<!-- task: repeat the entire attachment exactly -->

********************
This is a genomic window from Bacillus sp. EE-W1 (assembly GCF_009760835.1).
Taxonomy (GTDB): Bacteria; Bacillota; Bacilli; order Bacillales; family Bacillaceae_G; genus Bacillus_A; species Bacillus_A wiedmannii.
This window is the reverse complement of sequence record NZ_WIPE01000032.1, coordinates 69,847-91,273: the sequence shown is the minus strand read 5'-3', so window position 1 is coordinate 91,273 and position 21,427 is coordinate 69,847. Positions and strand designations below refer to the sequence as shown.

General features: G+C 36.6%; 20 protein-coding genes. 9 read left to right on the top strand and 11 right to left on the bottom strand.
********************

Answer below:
This is a genomic window from Bacillus sp. EE-W1 (assembly GCF_009760835.1).
Taxonomy (GTDB): Bacteria; Bacillota; Bacilli; order Bacillales; family Bacillaceae_G; genus Bacillus_A; species Bacillus_A wiedmannii.
This window is the reverse complement of sequence record NZ_WIPE01000032.1, coordinates 69,847-91,273: the sequence shown is the minus strand read 5'-3', so window position 1 is coordinate 91,273 and position 21,427 is coordinate 69,847. Positions and strand designations below refer to the sequence as shown.

General features: G+C 36.6%; 20 protein-coding genes. 9 read left to right on the top strand and 11 right to left on the bottom strand.